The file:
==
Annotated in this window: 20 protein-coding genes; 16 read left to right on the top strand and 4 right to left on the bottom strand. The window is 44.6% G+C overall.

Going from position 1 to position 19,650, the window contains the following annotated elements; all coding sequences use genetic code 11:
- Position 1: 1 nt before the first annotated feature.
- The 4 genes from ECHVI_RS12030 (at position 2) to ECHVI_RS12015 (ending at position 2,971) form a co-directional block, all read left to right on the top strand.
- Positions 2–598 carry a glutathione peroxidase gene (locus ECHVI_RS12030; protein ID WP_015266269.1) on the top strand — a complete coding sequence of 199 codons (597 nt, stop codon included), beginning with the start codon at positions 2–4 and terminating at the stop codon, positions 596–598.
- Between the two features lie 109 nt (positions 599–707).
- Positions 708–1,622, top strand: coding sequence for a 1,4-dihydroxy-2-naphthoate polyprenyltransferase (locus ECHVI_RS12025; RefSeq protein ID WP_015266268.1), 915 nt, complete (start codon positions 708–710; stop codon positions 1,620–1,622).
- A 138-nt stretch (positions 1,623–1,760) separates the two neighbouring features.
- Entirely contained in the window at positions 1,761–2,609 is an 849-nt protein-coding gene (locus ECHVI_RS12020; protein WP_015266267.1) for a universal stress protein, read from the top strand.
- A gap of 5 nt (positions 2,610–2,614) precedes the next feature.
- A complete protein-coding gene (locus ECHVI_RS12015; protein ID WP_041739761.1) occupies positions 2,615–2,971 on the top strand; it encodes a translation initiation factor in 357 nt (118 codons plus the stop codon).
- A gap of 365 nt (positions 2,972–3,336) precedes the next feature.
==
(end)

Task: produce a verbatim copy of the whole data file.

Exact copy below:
Annotated in this window: 20 protein-coding genes; 16 read left to right on the top strand and 4 right to left on the bottom strand. The window is 44.6% G+C overall.

Going from position 1 to position 19,650, the window contains the following annotated elements; all coding sequences use genetic code 11:
- Position 1: 1 nt before the first annotated feature.
- The 4 genes from ECHVI_RS12030 (at position 2) to ECHVI_RS12015 (ending at position 2,971) form a co-directional block, all read left to right on the top strand.
- Positions 2–598 carry a glutathione peroxidase gene (locus ECHVI_RS12030; protein ID WP_015266269.1) on the top strand — a complete coding sequence of 199 codons (597 nt, stop codon included), beginning with the start codon at positions 2–4 and terminating at the stop codon, positions 596–598.
- Between the two features lie 109 nt (positions 599–707).
- Positions 708–1,622, top strand: coding sequence for a 1,4-dihydroxy-2-naphthoate polyprenyltransferase (locus ECHVI_RS12025; RefSeq protein ID WP_015266268.1), 915 nt, complete (start codon positions 708–710; stop codon positions 1,620–1,622).
- A 138-nt stretch (positions 1,623–1,760) separates the two neighbouring features.
- Entirely contained in the window at positions 1,761–2,609 is an 849-nt protein-coding gene (locus ECHVI_RS12020; protein WP_015266267.1) for a universal stress protein, read from the top strand.
- A gap of 5 nt (positions 2,610–2,614) precedes the next feature.
- A complete protein-coding gene (locus ECHVI_RS12015; protein ID WP_041739761.1) occupies positions 2,615–2,971 on the top strand; it encodes a translation initiation factor in 357 nt (118 codons plus the stop codon).
- A gap of 365 nt (positions 2,972–3,336) precedes the next feature.